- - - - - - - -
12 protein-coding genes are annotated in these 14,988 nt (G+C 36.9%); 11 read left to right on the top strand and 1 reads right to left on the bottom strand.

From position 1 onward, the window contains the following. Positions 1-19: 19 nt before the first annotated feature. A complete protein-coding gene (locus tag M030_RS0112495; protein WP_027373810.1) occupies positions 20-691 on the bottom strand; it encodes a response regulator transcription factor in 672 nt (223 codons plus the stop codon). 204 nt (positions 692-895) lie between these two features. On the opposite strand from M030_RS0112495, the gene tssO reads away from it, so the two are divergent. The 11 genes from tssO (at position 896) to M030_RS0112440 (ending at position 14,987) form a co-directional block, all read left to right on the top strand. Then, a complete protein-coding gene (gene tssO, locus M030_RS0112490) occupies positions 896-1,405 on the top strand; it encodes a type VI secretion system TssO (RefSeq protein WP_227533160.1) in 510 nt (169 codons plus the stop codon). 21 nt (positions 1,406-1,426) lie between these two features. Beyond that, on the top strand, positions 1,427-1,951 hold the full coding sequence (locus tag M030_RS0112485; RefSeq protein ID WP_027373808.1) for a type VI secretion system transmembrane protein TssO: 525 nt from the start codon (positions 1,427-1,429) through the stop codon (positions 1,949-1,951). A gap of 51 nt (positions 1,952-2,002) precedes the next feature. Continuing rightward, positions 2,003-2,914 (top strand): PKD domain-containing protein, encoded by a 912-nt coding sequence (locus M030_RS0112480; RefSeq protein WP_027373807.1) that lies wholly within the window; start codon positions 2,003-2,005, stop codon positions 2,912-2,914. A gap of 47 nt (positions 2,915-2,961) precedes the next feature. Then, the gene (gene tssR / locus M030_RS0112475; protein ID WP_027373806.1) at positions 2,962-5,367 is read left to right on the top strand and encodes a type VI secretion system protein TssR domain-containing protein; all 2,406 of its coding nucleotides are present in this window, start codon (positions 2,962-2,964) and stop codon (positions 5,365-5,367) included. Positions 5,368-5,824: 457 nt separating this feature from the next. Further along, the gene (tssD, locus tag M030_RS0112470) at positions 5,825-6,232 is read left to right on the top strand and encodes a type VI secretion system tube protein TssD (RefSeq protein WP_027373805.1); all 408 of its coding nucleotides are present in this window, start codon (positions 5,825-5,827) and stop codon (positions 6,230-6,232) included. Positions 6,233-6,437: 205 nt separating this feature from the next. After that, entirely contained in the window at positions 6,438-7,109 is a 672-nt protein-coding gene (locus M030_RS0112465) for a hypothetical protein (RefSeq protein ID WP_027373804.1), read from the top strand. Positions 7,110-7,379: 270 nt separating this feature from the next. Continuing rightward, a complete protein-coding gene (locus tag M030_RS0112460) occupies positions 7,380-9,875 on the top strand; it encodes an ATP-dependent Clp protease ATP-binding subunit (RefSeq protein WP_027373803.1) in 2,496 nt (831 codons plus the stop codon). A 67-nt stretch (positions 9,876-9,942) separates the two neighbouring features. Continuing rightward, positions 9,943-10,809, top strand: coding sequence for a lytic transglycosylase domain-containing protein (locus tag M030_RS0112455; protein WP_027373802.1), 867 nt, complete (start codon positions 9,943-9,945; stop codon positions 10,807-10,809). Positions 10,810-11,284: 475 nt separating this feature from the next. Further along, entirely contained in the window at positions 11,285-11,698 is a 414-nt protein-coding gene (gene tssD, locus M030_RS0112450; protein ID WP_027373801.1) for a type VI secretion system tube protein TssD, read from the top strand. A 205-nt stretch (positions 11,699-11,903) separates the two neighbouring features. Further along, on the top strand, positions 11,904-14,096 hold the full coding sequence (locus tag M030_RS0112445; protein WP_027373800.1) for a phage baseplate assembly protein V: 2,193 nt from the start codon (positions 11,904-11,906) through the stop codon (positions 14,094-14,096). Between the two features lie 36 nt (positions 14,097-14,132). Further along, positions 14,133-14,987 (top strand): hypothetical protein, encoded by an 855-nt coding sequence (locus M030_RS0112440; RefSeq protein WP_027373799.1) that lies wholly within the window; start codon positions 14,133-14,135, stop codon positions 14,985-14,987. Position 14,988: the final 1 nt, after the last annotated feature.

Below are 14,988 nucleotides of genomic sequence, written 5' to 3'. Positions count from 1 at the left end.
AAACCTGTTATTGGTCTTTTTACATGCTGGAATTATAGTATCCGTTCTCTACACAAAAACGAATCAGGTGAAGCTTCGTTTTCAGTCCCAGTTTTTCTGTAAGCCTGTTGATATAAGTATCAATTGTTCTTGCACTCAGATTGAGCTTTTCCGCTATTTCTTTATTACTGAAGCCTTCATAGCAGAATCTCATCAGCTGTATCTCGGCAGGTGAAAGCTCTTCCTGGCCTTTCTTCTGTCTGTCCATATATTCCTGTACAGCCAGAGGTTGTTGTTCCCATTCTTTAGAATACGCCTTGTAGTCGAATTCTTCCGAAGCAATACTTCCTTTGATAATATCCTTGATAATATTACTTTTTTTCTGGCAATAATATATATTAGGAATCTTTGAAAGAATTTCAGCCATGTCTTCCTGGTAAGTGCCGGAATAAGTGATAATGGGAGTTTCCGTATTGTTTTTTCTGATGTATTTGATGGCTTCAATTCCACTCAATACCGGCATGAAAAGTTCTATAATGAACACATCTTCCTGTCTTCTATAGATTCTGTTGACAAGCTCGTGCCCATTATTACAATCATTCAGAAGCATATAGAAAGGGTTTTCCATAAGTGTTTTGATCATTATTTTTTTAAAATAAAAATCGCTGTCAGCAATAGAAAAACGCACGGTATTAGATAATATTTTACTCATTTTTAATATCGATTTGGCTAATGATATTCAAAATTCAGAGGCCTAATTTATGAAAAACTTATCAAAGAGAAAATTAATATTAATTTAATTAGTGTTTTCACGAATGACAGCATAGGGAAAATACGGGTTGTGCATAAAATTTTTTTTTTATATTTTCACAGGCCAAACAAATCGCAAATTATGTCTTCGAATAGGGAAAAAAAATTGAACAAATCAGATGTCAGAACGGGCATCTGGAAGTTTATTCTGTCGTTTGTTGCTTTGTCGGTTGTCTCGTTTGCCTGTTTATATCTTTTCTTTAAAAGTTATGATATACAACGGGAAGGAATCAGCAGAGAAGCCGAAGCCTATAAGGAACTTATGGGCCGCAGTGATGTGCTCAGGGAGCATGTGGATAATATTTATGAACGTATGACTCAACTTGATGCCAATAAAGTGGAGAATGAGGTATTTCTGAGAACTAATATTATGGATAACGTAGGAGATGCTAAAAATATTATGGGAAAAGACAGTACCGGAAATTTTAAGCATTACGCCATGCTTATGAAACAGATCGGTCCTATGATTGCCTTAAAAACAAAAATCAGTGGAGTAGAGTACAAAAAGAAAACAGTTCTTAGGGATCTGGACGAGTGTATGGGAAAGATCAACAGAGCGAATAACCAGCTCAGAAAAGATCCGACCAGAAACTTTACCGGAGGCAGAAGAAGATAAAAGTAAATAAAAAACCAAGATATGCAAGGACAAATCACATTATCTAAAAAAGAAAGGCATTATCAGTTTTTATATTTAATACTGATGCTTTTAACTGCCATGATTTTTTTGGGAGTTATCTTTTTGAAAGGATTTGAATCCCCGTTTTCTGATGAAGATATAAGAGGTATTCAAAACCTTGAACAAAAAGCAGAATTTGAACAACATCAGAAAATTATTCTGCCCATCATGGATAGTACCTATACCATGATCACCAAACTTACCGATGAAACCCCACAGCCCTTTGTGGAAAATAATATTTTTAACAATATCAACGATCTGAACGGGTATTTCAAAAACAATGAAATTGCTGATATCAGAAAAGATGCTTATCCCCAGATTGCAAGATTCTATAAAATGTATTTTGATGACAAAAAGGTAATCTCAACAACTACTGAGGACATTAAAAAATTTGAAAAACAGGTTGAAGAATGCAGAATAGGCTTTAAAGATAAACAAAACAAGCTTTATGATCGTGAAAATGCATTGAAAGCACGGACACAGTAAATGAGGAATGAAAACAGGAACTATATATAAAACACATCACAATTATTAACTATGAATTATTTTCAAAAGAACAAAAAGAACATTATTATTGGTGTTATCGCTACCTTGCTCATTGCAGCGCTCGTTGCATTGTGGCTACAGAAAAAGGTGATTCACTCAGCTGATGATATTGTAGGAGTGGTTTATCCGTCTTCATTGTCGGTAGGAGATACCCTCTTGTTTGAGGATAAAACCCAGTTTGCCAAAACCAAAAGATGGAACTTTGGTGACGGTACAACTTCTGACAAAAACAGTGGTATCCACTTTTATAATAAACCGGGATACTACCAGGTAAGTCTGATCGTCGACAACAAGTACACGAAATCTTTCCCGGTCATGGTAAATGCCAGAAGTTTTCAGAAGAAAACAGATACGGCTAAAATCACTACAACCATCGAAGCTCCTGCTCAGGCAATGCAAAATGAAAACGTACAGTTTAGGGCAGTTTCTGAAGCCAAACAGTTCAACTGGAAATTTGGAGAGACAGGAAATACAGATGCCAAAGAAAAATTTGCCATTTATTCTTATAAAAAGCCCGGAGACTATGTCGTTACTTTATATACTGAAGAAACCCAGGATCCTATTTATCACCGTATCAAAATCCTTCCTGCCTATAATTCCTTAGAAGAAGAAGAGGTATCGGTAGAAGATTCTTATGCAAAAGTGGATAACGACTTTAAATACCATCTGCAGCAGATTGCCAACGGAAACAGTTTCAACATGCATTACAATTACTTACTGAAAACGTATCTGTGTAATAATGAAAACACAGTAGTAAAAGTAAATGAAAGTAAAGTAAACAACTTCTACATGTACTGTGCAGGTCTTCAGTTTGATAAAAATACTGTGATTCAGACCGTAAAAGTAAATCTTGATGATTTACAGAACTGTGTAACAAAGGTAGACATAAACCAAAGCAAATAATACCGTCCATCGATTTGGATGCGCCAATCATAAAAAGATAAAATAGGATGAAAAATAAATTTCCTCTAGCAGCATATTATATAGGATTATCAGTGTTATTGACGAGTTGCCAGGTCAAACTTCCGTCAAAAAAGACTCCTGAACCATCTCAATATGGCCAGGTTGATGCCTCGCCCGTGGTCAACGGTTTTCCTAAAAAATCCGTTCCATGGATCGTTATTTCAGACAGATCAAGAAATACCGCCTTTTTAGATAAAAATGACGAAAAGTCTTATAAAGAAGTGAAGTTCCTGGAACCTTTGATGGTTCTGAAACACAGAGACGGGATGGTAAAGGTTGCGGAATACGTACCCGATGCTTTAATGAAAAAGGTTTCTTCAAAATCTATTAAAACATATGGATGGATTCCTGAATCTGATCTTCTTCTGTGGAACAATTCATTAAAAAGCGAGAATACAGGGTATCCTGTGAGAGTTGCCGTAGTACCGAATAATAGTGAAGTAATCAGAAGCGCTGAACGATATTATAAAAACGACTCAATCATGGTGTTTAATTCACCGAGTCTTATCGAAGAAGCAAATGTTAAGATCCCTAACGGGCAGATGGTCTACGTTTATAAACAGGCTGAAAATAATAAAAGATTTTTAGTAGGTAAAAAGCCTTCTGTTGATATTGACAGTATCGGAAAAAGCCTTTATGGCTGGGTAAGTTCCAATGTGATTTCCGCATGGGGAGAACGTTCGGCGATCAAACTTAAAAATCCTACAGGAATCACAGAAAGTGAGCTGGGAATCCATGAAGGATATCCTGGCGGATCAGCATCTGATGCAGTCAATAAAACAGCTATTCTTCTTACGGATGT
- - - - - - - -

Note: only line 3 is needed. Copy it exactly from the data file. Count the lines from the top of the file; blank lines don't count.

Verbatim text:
Below are 14,988 nucleotides of genomic sequence, written 5' to 3'. Positions count from 1 at the left end.